Document Type




Embargo Period



carbonic acid; circular DNA; cisplatin; oxoplatin; plasmid DNA; platinum complex; prodrugarticle; DNA binding; drug effect; drug structure; drug synthesis; nonhuman; reaction analysis; reduction; structure analysis; Ascorbic Acid; Carbonates; Cisplatin; Coordination Complexes; DNA, Circular; Electrophoresis, Agar Gel; Electrophoretic Mobility Shift Assay; Glutathione; Molecular Structure; Oxidation-Reduction; Plasmids; Platinum; Prodrugs; Reducing Agents




The antitumor effects of platinum(IV) complexes, considered prodrugs for cisplatin, are believed to be due to biological reduction of Pt(IV) to Pt(II), with the reduction products binding to DNA and other cellular targets. In this work we used pBR322 DNA to capture the products of reduction of oxoplatin, c,t,c-[PtCl 2(OH) 2(NH 3) 2], 3, and a carboxylate-modified analog, c,t,c-[PtCl 2(OH)(O 2CCH 2CH 2CO 2H)(NH 3) 2], 4, by ascorbic acid (AsA) or glutathione (GSH). Since carbonate plays a significant role in the speciation of platinum complexes in solution, we also investigated the effects of carbonate on the reduction/DNA-binding process. In pH 7.4 buffer in the absence of carbonate, both 3 and 4 are reduced by AsA to cisplatin (confirmed using 195Pt NMR), which binds to and unwinds closed circular DNA in a manner consistent with the formation of the well-known 1, 2 intrastrand DNA crosslink. However, when GSH is used as the reducing agent for 3 and 4, 195Pt NMR shows that cisplatin is not produced in the reaction medium. Although the Pt(II) products bind to closed circular DNA, their effect on the mobility of Form I DNA is different from that produced by cisplatin. When physiological carbonate is present in the reduction medium, 13C NMR shows that Pt(II) carbonato complexes form which block or impede platinum binding to DNA. The results of the study vis-à-vis the ability of the Pt(IV) complexes to act as prodrugs for cisplatin are discussed.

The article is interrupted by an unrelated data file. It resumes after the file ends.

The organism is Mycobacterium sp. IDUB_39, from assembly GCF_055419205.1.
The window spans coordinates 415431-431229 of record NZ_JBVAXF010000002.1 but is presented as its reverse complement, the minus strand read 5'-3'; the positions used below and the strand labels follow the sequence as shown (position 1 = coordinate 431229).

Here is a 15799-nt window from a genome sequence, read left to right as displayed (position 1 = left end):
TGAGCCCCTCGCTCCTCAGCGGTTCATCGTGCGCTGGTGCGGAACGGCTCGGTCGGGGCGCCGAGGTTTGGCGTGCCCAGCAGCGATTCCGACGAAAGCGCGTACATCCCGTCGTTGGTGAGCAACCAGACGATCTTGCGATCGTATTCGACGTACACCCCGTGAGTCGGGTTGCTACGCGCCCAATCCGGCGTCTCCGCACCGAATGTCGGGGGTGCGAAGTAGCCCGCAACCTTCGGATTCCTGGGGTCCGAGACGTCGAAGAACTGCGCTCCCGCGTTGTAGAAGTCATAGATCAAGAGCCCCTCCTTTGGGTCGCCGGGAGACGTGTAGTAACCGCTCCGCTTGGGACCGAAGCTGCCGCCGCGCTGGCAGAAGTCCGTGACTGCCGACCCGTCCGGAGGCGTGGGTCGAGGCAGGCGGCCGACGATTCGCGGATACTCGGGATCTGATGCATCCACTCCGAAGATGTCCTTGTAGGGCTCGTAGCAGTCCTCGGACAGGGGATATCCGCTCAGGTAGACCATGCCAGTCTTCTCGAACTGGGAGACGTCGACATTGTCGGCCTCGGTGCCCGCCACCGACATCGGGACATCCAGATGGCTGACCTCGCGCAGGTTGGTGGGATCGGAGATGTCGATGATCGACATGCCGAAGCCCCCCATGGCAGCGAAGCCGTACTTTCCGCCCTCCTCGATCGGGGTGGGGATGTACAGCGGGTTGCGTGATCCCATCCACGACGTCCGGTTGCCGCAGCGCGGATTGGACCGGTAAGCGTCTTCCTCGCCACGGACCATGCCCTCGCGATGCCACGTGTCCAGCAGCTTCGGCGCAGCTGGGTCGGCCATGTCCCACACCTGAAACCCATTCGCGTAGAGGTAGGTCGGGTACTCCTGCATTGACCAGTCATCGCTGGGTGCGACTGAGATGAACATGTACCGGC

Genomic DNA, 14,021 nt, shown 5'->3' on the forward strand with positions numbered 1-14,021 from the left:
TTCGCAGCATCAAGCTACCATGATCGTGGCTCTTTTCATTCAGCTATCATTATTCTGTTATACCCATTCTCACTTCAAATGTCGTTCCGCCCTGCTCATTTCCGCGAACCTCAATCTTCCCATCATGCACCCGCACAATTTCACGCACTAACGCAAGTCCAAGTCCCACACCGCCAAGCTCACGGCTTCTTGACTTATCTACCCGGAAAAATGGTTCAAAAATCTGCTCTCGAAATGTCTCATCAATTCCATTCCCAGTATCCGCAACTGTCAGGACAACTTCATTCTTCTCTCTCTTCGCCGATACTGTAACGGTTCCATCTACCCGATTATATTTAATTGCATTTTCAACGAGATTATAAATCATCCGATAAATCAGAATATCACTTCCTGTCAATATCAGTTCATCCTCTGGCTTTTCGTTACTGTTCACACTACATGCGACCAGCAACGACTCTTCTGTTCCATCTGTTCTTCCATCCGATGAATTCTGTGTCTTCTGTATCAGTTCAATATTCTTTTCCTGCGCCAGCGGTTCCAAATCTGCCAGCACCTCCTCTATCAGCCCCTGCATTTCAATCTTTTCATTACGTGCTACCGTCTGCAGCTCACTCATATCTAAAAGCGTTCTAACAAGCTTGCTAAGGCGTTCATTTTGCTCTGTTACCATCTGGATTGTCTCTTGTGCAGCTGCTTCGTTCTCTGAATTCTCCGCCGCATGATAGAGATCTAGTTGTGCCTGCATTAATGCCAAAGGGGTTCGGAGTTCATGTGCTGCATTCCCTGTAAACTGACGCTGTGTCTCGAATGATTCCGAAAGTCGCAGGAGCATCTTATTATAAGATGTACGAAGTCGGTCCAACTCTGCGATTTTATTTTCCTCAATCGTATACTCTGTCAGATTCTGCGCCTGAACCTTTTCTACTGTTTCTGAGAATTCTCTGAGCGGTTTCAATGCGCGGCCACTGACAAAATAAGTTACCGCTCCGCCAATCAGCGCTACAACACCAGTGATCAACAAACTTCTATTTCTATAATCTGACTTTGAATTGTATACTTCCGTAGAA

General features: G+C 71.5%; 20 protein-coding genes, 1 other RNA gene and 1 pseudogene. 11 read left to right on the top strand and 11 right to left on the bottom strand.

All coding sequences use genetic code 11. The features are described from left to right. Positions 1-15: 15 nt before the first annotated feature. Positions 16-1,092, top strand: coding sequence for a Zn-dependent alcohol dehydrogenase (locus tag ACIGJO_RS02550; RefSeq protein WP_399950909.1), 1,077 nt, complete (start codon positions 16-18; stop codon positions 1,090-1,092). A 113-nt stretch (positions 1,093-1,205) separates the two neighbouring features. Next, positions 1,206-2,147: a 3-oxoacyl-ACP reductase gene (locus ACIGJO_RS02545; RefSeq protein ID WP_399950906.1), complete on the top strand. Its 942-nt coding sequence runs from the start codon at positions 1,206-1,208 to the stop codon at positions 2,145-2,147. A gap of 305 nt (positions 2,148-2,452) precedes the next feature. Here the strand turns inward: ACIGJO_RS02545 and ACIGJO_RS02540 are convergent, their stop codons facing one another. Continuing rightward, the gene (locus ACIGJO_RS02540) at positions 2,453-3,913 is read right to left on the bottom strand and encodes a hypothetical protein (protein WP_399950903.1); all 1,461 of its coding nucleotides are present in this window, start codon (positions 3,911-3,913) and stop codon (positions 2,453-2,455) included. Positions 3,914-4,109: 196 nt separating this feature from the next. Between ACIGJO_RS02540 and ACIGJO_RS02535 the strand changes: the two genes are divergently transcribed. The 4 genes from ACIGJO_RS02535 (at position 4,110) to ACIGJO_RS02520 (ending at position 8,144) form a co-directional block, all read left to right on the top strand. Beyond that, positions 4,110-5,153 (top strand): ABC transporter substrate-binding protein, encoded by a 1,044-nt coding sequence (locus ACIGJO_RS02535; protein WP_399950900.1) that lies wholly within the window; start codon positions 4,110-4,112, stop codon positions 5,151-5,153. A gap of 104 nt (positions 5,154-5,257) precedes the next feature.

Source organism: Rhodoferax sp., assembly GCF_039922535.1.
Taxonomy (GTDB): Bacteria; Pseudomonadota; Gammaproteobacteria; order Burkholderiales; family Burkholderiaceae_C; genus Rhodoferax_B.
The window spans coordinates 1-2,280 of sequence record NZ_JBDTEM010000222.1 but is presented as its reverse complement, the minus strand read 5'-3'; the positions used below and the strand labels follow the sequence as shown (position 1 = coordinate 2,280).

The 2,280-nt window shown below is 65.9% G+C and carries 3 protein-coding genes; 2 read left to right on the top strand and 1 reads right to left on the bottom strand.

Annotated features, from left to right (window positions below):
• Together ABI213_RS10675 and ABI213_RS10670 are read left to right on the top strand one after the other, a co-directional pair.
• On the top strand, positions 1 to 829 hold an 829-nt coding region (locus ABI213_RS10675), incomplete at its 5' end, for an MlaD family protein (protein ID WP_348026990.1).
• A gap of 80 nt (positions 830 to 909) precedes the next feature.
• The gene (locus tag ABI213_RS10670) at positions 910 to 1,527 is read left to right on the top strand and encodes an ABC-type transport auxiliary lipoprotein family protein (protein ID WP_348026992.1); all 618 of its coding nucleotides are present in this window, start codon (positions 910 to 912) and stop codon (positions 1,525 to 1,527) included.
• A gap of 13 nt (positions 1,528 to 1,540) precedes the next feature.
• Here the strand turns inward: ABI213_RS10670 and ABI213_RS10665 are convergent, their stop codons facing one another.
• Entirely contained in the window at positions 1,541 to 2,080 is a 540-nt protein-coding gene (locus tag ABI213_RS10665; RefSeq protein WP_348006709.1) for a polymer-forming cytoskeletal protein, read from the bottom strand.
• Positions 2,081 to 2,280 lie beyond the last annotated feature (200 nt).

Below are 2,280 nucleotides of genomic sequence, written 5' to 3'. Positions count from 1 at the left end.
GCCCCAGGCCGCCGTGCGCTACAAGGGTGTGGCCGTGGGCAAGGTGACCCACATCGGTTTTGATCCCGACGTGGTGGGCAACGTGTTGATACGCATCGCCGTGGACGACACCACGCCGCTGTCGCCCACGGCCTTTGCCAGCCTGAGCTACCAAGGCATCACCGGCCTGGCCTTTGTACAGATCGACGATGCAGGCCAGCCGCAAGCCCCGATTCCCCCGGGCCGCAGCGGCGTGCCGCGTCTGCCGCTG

local input

Creative Commons License

Creative Commons License
This work is licensed under a Creative Commons Attribution 3.0 License.

Included in

Chemistry Commons